Geeks and Bullet Points

I attended FOSDEM last weekend. This is one of the biggest open source events in Europe. So it was full of geeks, i.e. very smart people who are very passionate about their respective subject.

Unfortunately, many of the slides on that weekend didn't show the same level of enthusiasm. In other words, many a presentation consisted of nothing but slide after slide filled with bullet points.

But there is hope. Several speakers had apparently heard that bullet points are bad and came up with what geeks would call a workaround (i.e. a quick fix for the problem, so that you can keep on going like before without actually addressing the core of the issue). Some slide decks didn't use bullet points but instead used centered text. Those were at least somewhat on the right track, since by applying that workaround, speakers then realized that they couldn't put too many of those on a slide without the items running into another (bullet points are used to indicate the start of a new item, after all). The end result were at least a few slides that followed the "one idea per slide" rule.

Other speakers had apparently heard that using pictures was the modern way to do slides. But again, they were only halfway there, since most of those pictures were obviously selected to be clever or ironic and not so much to support the point the speaker was trying to make.

On a side note: I didn't see a single transition effect in any of the presentations I went to. Kudos. At least the overuse of such effects seems to have been eradicated.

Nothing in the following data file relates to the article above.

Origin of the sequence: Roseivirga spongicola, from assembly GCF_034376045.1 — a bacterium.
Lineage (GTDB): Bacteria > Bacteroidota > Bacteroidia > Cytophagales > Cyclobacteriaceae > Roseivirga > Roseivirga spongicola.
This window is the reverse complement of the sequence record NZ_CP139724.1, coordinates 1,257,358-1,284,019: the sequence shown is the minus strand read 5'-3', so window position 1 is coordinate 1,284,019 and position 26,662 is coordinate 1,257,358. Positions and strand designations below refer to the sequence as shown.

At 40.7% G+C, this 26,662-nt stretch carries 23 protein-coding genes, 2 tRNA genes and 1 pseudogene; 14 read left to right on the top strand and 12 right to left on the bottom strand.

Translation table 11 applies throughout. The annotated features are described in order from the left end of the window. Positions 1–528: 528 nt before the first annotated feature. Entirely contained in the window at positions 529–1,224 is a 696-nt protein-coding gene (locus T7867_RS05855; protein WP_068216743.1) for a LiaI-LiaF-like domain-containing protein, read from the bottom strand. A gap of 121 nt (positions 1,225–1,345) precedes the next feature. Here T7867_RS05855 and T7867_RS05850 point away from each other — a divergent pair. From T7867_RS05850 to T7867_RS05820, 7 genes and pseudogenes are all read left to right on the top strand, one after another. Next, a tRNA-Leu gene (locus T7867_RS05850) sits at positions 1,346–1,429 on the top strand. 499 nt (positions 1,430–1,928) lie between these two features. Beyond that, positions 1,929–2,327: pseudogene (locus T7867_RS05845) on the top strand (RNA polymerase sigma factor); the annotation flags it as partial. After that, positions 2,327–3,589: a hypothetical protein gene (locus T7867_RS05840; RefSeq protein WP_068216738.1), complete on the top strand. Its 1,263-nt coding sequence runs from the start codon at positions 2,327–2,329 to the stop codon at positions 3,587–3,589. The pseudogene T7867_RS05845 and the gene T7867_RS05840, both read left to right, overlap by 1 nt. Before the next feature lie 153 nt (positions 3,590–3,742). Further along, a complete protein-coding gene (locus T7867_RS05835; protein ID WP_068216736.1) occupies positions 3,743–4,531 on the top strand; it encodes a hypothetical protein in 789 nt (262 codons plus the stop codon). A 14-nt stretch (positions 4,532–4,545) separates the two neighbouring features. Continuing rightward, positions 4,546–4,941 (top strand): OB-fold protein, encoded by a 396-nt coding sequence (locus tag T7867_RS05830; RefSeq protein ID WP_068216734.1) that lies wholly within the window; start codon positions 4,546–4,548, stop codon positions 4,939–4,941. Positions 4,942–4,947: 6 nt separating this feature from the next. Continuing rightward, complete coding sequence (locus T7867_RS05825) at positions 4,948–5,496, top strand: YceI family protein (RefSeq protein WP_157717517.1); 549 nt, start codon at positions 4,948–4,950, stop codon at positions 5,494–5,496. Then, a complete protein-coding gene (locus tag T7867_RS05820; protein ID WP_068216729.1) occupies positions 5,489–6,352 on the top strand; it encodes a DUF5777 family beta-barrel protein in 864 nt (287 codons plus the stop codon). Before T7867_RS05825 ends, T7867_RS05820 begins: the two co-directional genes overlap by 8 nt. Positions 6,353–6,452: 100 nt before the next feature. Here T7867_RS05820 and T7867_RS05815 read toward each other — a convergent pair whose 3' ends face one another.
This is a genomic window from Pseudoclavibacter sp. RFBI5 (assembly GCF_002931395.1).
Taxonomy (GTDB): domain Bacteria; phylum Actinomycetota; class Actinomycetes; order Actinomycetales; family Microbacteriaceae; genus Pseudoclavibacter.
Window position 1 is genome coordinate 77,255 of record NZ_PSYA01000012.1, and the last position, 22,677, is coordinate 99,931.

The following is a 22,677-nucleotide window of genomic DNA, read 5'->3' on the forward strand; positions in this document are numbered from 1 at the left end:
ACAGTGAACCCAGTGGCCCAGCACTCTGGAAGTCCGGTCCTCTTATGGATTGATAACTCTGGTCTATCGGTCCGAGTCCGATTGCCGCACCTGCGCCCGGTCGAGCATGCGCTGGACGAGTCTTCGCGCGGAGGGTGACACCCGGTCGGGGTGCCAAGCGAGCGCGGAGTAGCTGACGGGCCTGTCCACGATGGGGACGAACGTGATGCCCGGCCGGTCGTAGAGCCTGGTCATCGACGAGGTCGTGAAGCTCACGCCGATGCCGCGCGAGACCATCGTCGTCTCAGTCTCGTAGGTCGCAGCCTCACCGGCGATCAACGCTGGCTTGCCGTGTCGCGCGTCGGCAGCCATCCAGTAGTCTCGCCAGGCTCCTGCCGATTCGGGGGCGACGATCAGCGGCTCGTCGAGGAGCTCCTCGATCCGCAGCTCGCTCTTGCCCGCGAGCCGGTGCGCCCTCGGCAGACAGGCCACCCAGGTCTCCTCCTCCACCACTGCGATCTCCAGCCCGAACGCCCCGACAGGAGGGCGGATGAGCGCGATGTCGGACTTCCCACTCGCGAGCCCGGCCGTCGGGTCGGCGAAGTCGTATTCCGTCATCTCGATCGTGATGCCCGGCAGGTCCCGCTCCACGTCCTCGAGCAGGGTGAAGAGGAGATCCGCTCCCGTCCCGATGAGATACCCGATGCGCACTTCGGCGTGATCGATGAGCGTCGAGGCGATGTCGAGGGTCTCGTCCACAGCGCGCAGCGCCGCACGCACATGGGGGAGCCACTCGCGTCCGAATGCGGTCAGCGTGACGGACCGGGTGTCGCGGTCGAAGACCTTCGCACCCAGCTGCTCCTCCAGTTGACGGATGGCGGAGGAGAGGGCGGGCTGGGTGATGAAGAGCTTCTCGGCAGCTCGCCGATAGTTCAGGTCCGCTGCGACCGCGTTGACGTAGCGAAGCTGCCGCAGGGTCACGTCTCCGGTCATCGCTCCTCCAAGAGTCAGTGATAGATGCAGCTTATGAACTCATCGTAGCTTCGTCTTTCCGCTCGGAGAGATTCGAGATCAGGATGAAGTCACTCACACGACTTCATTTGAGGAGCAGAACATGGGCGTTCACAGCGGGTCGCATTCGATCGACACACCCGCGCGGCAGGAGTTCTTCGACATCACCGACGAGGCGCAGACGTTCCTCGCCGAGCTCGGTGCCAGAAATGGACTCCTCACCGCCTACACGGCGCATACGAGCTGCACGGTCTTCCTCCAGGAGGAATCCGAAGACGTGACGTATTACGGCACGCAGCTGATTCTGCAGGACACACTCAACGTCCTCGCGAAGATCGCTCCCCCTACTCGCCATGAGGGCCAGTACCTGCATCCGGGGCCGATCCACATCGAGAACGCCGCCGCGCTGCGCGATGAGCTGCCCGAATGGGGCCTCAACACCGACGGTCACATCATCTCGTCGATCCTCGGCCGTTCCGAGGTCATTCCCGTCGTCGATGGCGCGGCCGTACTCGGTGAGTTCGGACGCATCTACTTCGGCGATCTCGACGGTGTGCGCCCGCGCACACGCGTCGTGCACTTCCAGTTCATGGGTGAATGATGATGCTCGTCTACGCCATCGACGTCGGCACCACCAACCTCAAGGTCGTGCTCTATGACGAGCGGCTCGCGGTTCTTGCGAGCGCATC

I have no doubt that the geeks will eventually re-invent the methods outlined in books such as Presentation Zen or Beyond Bullet Points and produce stunning and inspiring slides. But I'm afraid that it will take a few more years before that happens. The communicators among the geeks (who typically hold titles such as "Evangelist") will re-discover these methods first. It will take a lot longer for the broad masses of geeks, though, to adopt a similar style. I see the need for a "Presentation Zen for Geeks" book there to speed up this process ...

Some tips for my fellow geeks

Now, being a geek myself, I know very well how hard it is to present a technical topic Presentation Zen style. I still fail more often than not. However, seeing so many common sense things being violated just makes me sad. Here's a chance to tell your fellow geeks about this cool project of yours - and then you bore them to death or confuse or annoy them. A little more preparation could have made a big difference. And don't get me started on how many times I've heard phrases like I just finished my slides, do you come to my presentation in an hour? on this weekend.

A lot of the stuff that us geeks are talking about can not be expressed with a photo. That's fine - if you have to show code then show it. But in a BIG font, please, and stripped down to the essentials. When you find yourself making a slide full of bullet points, finish the slide, then think about how you could break it down. Major points get their own slide. Minor points are usually best left off entirely (and only narrated). Et voilĂ . See if you can find pictures that support your major points. You don't need to find something too clever. In fact, leave out most of the pictures you consider funny. Having a few here and there is fine and keeps the audience alert, but don't overdo it. If you can't find a picture, let the idea stand on its own (big font again, please).